Business Savvy Doula Interview: Featuring LANELL COULTAS


1. Why are you considered a business savvy doula?

I value my contribution to maternity care and emerging families and my personal investment in learning and growing so I can offer the most loving and thoughtful care possible. I have terrific passion for mothers and babies and over my 17 years have kept evolving with my communities needs and my personal needs. When I had my son, 5 years ago, I couldn't stand the thought of being away from him for the undetermined amount of time a birth takes. I decided to only work with repeat clients or 2nd timers for at least the first year while I was still a fumbly new mother. In my first year postpartum I also discovered that mother to mother support is so crucial for coping (my own coping!). I created Mothers Unfolding groups as a way to support new mothers and still add to our family income. That's one example of how I evolved in order to meet my needs and the needs of others.

2. What is it that resonates with you when you hear yourself described in this way.

I have created a wildly successful business around doing the very thing I love. I've loved mothers and babies since I was a very young child. In fact, when I was 9, I wrote a book All About Me as part of a school project. In it, I answered the question, "What do you want to be when you grow up?" My answer was "a mother to lots of babies". I consider myself to be a mother to lots and lots and lots of babies and ideas.

3. What was a business decision you made that you are proud of?

When I first plunged into my doula path, I invested in an awesome logo and a press package that I sent out to everyone in my community who would be sending me business: midwives, other doulas, doctors, CBEs, massage therapists, LCs, chiropractors, etc. In the package I included a tiny baby tshirt with my name and logo stamped on it, my cards, magnets, brochures, and some purple jelly bellies. Soft purple was definitely a theme. I mailed them in tubes so they were handled every step of the way with care and attention – the same way I felt about myself and my budding business.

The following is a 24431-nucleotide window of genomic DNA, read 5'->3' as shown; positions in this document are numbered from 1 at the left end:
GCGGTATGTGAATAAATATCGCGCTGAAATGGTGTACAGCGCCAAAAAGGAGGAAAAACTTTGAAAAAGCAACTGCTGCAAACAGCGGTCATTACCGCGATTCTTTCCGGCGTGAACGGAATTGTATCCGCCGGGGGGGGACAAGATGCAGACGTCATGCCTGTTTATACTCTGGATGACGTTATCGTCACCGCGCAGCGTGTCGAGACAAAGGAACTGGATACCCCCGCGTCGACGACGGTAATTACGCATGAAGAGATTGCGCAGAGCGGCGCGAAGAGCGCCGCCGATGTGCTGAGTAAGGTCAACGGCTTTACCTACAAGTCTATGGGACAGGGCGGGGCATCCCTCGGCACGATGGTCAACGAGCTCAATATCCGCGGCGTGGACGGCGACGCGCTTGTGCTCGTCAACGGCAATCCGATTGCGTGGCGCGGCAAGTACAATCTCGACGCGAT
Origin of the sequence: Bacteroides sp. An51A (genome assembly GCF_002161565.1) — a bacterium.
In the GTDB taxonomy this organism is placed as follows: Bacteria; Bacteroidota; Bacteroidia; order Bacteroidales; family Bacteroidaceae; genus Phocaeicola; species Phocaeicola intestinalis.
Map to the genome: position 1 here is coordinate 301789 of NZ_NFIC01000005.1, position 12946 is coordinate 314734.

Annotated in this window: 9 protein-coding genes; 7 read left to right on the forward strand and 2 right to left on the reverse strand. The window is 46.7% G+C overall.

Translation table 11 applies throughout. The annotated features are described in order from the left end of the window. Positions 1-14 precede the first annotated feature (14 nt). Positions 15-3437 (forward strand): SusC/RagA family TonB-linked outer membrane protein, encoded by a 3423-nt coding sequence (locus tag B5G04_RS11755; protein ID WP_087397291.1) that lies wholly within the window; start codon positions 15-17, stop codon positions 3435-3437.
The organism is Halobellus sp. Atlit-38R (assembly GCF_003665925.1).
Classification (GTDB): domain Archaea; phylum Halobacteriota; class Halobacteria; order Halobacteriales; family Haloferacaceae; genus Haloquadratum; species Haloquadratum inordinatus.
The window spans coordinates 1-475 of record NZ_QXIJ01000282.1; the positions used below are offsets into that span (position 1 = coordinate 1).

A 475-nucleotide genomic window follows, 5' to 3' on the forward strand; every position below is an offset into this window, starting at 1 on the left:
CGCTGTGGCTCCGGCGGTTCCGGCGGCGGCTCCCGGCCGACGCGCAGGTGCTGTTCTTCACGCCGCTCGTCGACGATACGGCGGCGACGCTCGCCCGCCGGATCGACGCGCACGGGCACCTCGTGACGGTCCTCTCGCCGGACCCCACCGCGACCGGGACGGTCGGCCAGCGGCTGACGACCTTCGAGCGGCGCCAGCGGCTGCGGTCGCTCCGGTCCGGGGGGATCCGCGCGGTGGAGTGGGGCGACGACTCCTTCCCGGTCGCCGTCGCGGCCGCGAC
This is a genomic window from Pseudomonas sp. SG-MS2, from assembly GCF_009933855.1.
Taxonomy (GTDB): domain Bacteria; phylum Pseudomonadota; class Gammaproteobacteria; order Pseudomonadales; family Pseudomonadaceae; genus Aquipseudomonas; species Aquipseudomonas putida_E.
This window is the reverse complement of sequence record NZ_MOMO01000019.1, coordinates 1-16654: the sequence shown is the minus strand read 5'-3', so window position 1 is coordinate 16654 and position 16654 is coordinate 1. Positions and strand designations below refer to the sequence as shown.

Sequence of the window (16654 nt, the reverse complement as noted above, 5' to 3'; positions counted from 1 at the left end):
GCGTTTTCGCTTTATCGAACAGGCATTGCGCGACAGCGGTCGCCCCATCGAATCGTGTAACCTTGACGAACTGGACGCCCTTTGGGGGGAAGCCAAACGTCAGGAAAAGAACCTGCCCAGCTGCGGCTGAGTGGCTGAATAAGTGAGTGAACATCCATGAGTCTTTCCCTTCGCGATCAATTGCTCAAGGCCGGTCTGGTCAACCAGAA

4. Who are your mentors for being business savvy or where did you start learning about the business side of things?

I've had the entrepreneurial spirit since I was a young child. In order to supplement my meager weekly allowance, I sold candy in elementary school. My mom helped me buy in bulk and we figured out how much I would need to sell each piece for in order to make a profit. I sold Chick o Sticks for 25¢ each and Blow Pops for 15¢. I also became quite popular.

I worked for a large corporation before finding my way as a doula, so I learned about business and most especially accounting from that angle.

5. Can you describe a situation when you made a poor choice that hurt your business that you learned from?

I can't think of anything here. I've learned so much over the years about what works and what doesn't (specifically that print advertising rarely pays off). But nothing that I feel has "hurt" my business.

6. When you trained to be a doula were you satisfied with the training piece about starting a business?

My training had some good nuggets about starting my business. I was thankful for that. But I also yearned for more. So I created it! I created and offered a Business Basics for Doulas workshop and offered it several times to my local community in my first 10 years of doulaing.






7. How do you figure out what fee to charge as a doula?

I asked what other doulas were charging. I definitely took my market (a midsize city at that time) into consideration. As I became more in demand, I raised my rates so I could support myself on my doula income. Within just a few years of starting my business I realized that I had passion and dedication and deserved to be compensated for that. I had worked hard in a very short period of time to learn everything I could about birth and babies from a practical standpoint (workshops, books, etc).